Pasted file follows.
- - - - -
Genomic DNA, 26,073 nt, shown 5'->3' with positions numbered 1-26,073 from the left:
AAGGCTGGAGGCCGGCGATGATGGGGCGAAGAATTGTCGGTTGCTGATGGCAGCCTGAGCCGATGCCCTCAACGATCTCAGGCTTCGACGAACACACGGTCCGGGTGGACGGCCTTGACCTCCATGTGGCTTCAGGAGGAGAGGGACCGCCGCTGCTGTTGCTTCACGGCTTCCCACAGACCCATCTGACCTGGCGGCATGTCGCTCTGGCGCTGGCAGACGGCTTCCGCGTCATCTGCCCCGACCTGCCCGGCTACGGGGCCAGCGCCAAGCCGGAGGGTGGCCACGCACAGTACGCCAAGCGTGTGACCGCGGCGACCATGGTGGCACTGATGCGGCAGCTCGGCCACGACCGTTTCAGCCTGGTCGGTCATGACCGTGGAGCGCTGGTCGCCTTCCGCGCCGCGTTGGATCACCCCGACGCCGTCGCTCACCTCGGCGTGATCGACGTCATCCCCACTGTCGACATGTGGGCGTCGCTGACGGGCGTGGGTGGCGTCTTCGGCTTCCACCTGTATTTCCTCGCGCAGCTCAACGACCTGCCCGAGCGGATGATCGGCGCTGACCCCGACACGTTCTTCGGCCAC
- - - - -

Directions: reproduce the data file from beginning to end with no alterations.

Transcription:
Genomic DNA, 26,073 nt, shown 5'->3' with positions numbered 1-26,073 from the left:
AAGGCTGGAGGCCGGCGATGATGGGGCGAAGAATTGTCGGTTGCTGATGGCAGCCTGAGCCGATGCCCTCAACGATCTCAGGCTTCGACGAACACACGGTCCGGGTGGACGGCCTTGACCTCCATGTGGCTTCAGGAGGAGAGGGACCGCCGCTGCTGTTGCTTCACGGCTTCCCACAGACCCATCTGACCTGGCGGCATGTCGCTCTGGCGCTGGCAGACGGCTTCCGCGTCATCTGCCCCGACCTGCCCGGCTACGGGGCCAGCGCCAAGCCGGAGGGTGGCCACGCACAGTACGCCAAGCGTGTGACCGCGGCGACCATGGTGGCACTGATGCGGCAGCTCGGCCACGACCGTTTCAGCCTGGTCGGTCATGACCGTGGAGCGCTGGTCGCCTTCCGCGCCGCGTTGGATCACCCCGACGCCGTCGCTCACCTCGGCGTGATCGACGTCATCCCCACTGTCGACATGTGGGCGTCGCTGACGGGCGTGGGTGGCGTCTTCGGCTTCCACCTGTATTTCCTCGCGCAGCTCAACGACCTGCCCGAGCGGATGATCGGCGCTGACCCCGACACGTTCTTCGGCCAC